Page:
Yes, I thought the hair-do's in the Gwyneth Paltrow one would annoy me, too, but she's so elegant I've actually come to really like some of them. And yes, (I think) she's quite/very good. I'd say I like both versions about equally. The '96 is shorter, so I think they bring out more of the humor in certain characters (the Elton's, etc.), and all the scenes are just very pithy and intense. And they really have a neat emphasis on friendship as being a wonderful opening to love. Anyhow, do let me know if you see it sometime. There are a couple hilarious moments I think you would really like and there are some great lines that can be adapted for all sorts of situations and get used a lot at our house. ;-)

      But, yes, I did really like Romola Garai's Emma, too. I wasn't sure during the first episode...but I was pretty floored by the end. :-)

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  2. I am certainly going to add this book to my wish list. :D I've been looking for something like this.

    Off subject, but do you know of any book on writing a deep POV? I finished the ones I have and I wondered if you know of any. :)

    ~Heidi

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    1. I do hope you can read it! I don't agree with absolutely all his tips, but--actually--I think they're pretty adaptable, and I do like his style.

      Are you referring to specifics of "how-to's" in writing POV's? Or are you thinking more about further character development?

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    2. Ah okay. I'm looking forward to reading it. :)

      I guess I'm thinking more about showing /who/ your character is, how he feels, the way he views the world, via setting. So, I guess character development. *nods*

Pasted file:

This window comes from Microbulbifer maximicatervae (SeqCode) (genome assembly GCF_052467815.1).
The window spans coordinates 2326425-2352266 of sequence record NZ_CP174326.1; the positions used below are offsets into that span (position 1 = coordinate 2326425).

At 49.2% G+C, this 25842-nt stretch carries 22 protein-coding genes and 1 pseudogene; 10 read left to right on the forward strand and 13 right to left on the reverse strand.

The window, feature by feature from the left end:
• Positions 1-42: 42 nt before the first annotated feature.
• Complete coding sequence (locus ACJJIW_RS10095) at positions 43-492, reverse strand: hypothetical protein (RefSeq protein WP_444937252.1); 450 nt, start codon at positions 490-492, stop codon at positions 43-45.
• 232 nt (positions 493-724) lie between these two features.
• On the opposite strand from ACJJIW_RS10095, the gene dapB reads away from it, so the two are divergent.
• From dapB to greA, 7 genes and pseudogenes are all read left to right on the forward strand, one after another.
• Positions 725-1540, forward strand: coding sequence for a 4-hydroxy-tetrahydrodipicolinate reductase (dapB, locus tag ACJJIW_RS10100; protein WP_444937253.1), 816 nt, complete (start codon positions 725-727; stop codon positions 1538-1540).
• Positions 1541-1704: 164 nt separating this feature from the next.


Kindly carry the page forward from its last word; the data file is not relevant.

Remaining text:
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    3. Hmmm. Weiland's Outlining Your Novel is the one I can think of off the top of my head (and you've probably already read it ;-)). It actually has quite a bit about character development, character interviews, etc. and has helped me a lot with that problem recently (when some of my characters were simply refusing to let me know what was up with them :-)). Other than that (and this is hard to fit in), but I can heartily recommend the (very long) way around of making sure to keep up with a regular reading schedule of classics--to keep the fuel burning and to absorb the masters techniques so they're second nature....if that makes sense. :-)

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    4. Sorry, it's taken me so long to reply. :P

      Oh thanks! That's a great suggestion. :D Thank you!

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  3. I have this book! It's great fun, perfect for a creative pick-me-up snack when such a thing is needed.

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    1. Very fun! And "a creative pick-me-up snack" is a great way to describe it. ;-)

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    2. Just discovered he wrote a follow-up called "Show Your Work" about creative ways to, well, share what you make. Hoping to read it soon.

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    3. Hamlette,
      I've read it! And it's pretty good. I think overall I like Steal better, but Show did have some great takeaway points. I should probably get it again from the library.